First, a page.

My drawings are inspired by computers and the repetitive, rule based algorithms by which they operate. I wonder what it would be like to see things dispassionately like a camera lens or a digital sensor. Would I see things more or less clearly?
I explore these questions by drawing as much like a machine as possible. When I draw I repeat one simple mark and follow the same image compression algorithms used to code digital images. The resulting images are tactile and imperfect, with a physical presence that is at odds with their precise and seemingly mechanical mark making. These contradictions interest me because they speak to the value of subjective human perception while simultaneously exploring what it feels like to become depersonalized and machine-like.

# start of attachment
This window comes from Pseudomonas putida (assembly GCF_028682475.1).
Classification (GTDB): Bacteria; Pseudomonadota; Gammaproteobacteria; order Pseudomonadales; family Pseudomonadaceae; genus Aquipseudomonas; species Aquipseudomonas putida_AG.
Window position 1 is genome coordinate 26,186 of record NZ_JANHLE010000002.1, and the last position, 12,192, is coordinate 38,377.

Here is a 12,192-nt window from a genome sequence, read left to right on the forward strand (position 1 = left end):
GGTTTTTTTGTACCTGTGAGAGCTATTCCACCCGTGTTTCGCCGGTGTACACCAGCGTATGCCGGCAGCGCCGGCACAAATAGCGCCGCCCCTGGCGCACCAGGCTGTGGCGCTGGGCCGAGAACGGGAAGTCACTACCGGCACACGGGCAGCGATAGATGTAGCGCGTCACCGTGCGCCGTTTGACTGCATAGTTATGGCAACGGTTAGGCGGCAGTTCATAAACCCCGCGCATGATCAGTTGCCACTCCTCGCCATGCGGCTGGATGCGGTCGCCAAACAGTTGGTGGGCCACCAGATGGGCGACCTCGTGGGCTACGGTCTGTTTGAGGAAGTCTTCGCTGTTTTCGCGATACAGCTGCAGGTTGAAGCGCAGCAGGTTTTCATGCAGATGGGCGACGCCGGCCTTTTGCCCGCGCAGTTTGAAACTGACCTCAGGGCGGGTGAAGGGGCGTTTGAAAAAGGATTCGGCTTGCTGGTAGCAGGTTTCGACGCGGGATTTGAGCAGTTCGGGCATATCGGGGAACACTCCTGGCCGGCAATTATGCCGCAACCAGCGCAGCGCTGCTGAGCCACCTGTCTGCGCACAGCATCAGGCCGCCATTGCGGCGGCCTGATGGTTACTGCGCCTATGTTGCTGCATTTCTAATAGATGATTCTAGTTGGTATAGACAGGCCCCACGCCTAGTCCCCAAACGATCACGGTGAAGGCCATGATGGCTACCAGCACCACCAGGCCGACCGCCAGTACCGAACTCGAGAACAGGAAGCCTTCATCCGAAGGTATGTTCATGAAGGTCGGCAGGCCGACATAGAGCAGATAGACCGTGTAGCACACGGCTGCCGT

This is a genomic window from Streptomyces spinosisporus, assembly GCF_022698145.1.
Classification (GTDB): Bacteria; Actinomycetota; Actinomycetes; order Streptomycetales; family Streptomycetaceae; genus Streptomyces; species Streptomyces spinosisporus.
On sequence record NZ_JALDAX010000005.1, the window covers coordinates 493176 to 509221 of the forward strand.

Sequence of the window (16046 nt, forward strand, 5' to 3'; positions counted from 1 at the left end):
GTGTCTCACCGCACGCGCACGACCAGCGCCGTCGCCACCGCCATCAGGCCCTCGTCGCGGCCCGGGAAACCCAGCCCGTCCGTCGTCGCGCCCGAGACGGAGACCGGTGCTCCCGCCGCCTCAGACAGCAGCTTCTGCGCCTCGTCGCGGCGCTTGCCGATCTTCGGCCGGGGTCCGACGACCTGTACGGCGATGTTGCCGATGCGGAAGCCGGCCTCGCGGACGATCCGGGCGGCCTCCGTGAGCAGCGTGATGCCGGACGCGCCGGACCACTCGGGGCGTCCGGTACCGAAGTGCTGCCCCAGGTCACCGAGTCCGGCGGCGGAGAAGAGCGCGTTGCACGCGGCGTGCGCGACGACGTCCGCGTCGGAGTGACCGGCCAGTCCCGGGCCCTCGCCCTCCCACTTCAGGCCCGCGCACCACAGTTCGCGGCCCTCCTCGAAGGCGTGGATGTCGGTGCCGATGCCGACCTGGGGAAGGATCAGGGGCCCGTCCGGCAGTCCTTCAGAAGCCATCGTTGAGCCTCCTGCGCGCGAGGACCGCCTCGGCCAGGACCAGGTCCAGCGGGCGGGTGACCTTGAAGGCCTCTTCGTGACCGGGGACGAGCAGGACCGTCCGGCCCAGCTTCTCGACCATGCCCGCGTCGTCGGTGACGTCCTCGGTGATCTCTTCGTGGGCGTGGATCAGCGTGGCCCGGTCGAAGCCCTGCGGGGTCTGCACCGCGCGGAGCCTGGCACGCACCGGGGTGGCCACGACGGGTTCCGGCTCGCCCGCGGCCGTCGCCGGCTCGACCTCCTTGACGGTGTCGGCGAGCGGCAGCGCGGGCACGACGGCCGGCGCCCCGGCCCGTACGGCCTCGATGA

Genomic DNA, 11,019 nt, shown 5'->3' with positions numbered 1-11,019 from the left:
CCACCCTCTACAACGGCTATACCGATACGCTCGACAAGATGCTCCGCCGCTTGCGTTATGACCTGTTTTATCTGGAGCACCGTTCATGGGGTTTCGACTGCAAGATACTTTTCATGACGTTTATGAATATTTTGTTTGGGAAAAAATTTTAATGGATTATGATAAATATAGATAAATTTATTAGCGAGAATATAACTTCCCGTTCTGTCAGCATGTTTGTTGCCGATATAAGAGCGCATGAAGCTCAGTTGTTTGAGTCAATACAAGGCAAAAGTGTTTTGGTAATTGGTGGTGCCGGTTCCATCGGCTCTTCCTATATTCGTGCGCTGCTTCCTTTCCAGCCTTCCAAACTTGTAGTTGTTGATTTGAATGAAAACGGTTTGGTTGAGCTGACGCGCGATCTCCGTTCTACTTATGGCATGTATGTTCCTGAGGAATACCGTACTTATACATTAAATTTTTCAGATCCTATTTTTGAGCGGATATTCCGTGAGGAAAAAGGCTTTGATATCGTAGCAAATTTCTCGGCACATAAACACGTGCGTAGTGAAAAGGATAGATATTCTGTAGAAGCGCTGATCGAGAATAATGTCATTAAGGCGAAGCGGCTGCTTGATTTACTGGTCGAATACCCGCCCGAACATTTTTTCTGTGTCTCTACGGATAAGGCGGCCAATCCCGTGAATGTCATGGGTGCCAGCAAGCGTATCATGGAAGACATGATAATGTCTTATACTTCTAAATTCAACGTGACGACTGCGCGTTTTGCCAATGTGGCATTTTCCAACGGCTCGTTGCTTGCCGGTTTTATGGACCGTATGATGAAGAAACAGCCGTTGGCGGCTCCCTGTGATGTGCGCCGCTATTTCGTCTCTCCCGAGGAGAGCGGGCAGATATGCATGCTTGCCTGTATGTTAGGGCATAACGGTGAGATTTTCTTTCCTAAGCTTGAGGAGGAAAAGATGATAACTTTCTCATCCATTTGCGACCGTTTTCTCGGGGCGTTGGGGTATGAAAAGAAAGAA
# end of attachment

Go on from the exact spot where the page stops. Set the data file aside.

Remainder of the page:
I think of perception as what Donald Hoffman calls “a species-specific user interface” that “usefully hides the complexity of the world and guides adaptive behavior”. That description feels true to me, but I also hate the thought of relying solely on the interface was born with. Could I learn to see differently? My process aims to facilitate this kind of interface code-switching. By creating a drawing space that is never fully defined and that transforms continually as viewers move and in relation to it, I invite them to playfully reprogram their own interfaces and to reconsider the way they see.